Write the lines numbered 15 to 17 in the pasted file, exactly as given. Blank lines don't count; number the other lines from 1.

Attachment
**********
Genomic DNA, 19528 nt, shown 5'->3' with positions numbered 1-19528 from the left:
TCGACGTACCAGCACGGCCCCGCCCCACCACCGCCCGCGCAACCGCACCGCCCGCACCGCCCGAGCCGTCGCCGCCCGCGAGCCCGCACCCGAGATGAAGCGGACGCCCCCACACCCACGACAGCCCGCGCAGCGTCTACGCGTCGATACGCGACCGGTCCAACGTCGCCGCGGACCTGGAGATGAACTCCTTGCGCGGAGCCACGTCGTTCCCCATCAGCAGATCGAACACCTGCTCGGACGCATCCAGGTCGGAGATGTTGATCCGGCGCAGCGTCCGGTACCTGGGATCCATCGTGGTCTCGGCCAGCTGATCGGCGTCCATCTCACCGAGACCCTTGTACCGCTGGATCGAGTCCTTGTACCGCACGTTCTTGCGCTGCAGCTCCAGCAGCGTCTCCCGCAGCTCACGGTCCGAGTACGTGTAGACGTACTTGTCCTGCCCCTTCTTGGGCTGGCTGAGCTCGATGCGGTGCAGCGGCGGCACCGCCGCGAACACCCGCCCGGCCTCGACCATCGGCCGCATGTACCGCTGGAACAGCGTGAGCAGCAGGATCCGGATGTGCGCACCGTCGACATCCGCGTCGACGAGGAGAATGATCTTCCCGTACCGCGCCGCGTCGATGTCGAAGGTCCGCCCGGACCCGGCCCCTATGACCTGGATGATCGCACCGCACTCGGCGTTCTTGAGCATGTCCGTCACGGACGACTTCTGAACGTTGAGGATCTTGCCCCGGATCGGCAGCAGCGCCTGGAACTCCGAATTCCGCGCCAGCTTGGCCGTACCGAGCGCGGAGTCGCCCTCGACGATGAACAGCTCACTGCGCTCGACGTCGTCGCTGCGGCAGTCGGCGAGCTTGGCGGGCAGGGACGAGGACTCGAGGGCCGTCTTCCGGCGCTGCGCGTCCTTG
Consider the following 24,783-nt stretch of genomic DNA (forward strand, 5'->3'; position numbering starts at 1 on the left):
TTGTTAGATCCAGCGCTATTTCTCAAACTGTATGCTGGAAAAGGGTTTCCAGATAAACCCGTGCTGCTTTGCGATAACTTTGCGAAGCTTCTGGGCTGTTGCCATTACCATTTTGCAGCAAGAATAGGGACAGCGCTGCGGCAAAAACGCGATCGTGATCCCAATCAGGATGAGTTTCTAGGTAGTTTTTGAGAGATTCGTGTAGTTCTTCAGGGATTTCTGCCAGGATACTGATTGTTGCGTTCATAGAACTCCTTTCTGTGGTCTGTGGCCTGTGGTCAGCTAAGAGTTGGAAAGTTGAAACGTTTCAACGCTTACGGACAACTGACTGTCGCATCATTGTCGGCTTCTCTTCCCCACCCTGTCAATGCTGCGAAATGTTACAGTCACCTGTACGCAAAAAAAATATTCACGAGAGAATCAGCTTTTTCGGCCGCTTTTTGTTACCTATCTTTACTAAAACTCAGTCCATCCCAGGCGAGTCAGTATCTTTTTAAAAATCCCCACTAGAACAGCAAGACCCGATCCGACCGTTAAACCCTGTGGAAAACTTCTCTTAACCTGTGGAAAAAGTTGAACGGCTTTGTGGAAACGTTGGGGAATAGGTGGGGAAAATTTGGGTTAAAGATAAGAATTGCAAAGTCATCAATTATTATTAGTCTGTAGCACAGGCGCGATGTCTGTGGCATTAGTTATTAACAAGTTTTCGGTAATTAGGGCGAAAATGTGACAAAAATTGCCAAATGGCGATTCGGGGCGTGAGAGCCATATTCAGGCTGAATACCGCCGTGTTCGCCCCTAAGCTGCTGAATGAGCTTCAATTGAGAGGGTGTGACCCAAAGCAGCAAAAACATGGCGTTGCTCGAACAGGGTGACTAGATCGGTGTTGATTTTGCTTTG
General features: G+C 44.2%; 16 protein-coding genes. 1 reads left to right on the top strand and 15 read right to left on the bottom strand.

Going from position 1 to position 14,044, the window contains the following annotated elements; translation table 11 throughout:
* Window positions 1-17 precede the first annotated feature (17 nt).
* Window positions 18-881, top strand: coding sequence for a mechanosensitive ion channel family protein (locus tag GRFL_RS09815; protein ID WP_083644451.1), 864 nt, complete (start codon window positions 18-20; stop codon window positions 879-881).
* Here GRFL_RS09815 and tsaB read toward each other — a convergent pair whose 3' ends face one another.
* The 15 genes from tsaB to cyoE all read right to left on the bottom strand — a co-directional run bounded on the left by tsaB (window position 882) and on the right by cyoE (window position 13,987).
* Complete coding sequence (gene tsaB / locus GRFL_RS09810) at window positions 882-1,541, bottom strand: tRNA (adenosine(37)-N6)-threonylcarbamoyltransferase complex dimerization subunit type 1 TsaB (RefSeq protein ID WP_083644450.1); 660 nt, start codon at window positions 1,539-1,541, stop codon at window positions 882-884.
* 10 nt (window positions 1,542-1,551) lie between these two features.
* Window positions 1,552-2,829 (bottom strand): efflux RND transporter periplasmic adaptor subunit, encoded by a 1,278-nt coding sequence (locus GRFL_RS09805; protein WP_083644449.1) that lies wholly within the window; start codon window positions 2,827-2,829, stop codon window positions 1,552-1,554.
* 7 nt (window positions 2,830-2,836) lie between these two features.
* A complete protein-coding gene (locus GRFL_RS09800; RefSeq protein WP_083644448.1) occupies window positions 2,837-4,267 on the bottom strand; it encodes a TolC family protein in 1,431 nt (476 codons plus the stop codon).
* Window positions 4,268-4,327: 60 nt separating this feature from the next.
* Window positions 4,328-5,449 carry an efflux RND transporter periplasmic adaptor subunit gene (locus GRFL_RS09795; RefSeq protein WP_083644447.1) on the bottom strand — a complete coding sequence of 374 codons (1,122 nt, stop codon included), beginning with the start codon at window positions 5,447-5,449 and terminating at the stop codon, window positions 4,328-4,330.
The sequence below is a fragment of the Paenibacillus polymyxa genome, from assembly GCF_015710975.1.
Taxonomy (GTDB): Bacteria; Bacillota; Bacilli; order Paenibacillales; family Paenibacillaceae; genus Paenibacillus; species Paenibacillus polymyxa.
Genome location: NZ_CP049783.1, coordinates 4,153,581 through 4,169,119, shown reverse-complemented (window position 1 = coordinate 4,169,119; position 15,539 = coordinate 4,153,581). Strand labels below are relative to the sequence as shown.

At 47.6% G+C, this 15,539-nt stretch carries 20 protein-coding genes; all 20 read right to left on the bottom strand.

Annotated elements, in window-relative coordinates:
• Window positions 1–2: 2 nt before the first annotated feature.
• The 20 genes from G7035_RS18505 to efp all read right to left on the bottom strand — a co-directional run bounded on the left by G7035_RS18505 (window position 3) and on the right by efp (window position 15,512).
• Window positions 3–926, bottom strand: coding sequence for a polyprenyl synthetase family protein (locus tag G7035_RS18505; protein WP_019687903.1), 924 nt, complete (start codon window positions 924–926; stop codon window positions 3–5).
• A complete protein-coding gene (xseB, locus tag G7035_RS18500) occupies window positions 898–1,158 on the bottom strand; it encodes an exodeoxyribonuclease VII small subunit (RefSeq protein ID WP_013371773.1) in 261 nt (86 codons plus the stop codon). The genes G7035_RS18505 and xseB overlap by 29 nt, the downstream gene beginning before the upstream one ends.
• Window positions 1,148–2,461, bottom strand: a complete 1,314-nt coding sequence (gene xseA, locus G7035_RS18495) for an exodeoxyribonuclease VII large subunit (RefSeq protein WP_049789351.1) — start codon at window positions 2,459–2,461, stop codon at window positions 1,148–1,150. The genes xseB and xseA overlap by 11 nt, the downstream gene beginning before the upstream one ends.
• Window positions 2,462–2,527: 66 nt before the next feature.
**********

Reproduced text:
* A complete protein-coding gene (locus GRFL_RS09800; RefSeq protein WP_083644448.1) occupies window positions 2,837-4,267 on the bottom strand; it encodes a TolC family protein in 1,431 nt (476 codons plus the stop codon).
* Window positions 4,268-4,327: 60 nt separating this feature from the next.
* Window positions 4,328-5,449 carry an efflux RND transporter periplasmic adaptor subunit gene (locus GRFL_RS09795; RefSeq protein WP_083644447.1) on the bottom strand — a complete coding sequence of 374 codons (1,122 nt, stop codon included), beginning with the start codon at window positions 5,447-5,449 and terminating at the stop codon, window positions 4,328-4,330.